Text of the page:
Hastings came home in June 1785 on the natural expiration of his office. At home he was well received, but he had two vindictive enemies in the House of Commons, one, Edmund Burke, whose imagination had always been strongly drawn towards the majestic history of Hindostan, and whose hatred of oppression had been strongly fired by the accounts which had lately been received from India; the other, Philip Francis, the rancorous and defeated rival of the late Governor-General. Hastings had scarcely arrived in England before Burke gave notice that he should call attention to his conduct. The feeling in England that Hastings had on the whole done a great work was so strong, that, although the ministry had shown him many marks of favor, it is possible that even Burke might have left him untouched had not his injudicious and wearisome agent, Major Scott, challenged inquiry. Burke accepted the challenge, and in April produced specific charges.
In February 1785 Edmund Burke delivered one of the most famous of all his speeches, that on the nabob of Arcot's debts. The real point of this superb declamation waa Burke's conviction that ministers supported the claims of the fraudulent creditors in order to secure the corrupt advantages of a sinister parliamentary interest. His proceedings in Parliament against Hastings had a deeper spring. The story of Hastings's crimes, as Macaulay says, made the blood of Burke boil in his veins.
The trial of Warren Hastings started in February 1788 at Westminster Hall, the Peers sitting as judges, presided over by the Lord Chancellor, and the accusations being supported by the managers appointed by the House of Commons, assisted by the most eloquent men in England, among their number, Fox, Sheridan, Wyndham and Burke. The very talents of the accusers, together with the exaggerated and unlawyerlike style of Burke, tended to the safety of the accused. The trial became a mere exhibition of rhetoric; people crowded to hear the speeches, but withdrew as the legal points were argued, or the evidence produced, while Burke's language was so intemperate that the Lord Chancellor and even the House of Commons censured him.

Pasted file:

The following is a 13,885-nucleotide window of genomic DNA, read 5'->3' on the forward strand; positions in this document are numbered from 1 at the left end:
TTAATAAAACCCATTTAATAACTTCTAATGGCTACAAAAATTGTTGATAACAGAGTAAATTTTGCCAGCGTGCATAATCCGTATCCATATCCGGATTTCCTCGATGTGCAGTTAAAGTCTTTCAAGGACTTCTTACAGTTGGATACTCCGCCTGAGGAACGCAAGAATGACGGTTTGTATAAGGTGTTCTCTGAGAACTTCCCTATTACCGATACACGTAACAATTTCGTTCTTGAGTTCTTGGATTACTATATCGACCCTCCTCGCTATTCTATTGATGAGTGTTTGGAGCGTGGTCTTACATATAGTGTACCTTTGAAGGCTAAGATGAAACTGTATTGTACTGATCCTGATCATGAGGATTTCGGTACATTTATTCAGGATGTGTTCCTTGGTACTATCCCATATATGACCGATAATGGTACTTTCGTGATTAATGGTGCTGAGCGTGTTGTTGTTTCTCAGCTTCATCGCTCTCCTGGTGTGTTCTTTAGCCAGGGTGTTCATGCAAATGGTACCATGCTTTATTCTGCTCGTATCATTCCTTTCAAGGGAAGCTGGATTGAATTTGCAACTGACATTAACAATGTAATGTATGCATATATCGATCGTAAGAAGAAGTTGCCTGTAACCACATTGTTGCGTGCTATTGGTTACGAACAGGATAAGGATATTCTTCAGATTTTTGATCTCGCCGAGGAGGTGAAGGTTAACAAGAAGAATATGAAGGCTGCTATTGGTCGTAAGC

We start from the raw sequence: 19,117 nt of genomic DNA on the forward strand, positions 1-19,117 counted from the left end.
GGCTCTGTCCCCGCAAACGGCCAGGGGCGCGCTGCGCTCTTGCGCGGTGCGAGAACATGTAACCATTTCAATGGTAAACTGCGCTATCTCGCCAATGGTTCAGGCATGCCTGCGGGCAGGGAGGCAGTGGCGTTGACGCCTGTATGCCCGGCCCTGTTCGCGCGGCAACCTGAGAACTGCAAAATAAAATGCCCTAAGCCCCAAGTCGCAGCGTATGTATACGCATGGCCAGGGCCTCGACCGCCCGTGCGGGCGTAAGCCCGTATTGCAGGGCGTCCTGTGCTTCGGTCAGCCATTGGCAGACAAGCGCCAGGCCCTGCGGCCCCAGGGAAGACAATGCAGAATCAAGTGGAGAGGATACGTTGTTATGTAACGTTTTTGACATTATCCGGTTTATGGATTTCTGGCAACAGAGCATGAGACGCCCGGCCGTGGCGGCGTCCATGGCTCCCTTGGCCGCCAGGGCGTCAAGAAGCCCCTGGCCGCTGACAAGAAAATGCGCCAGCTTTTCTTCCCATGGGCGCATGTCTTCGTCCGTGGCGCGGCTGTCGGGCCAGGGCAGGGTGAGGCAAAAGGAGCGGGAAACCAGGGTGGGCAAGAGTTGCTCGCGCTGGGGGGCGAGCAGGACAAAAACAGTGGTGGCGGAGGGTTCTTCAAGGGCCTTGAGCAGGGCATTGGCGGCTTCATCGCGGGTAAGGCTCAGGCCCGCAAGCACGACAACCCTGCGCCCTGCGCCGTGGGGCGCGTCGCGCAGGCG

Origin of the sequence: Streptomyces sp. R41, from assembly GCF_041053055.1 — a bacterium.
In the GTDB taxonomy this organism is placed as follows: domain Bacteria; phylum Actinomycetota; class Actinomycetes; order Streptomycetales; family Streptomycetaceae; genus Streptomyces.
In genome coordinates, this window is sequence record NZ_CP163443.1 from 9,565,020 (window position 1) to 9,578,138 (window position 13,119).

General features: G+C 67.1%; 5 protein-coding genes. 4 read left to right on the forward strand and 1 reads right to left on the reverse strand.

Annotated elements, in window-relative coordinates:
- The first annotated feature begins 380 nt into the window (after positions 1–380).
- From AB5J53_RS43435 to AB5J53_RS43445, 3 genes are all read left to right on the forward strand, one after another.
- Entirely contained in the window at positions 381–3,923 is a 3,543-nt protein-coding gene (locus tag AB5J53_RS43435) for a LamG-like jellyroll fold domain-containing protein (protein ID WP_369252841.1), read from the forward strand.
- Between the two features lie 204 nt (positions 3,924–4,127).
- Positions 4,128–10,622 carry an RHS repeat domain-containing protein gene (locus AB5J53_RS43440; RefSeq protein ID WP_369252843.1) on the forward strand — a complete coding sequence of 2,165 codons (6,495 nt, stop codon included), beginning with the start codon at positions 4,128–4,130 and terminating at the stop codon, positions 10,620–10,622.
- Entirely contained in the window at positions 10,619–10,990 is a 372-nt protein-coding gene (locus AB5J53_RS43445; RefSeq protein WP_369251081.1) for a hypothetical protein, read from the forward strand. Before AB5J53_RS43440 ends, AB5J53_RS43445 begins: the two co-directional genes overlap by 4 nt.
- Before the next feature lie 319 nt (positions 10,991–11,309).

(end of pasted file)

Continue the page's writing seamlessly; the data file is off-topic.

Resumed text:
Addressing the Lords, Burke asked the Lords to consider " ... what may be our future moral and political condition when the persons who come from that school of pride, insolence, corruption, and tyranny, are more intimately mixed up with us of purer morals. Nothing but contamination can be the result, nothing but corruption can exist in this country, unless we expunge this doctrine out of the very hearts and souls of the people. It is not to the gang of plunderers and robbers, of which I say this man is at the head, that we are only, or indeed principally, to look. Every man in Great Britain will be contaminated and must be corrupted, if you let loose among us whole legions of men, generation after generation, tainted with these abominable vices, and avowing these detestable principles."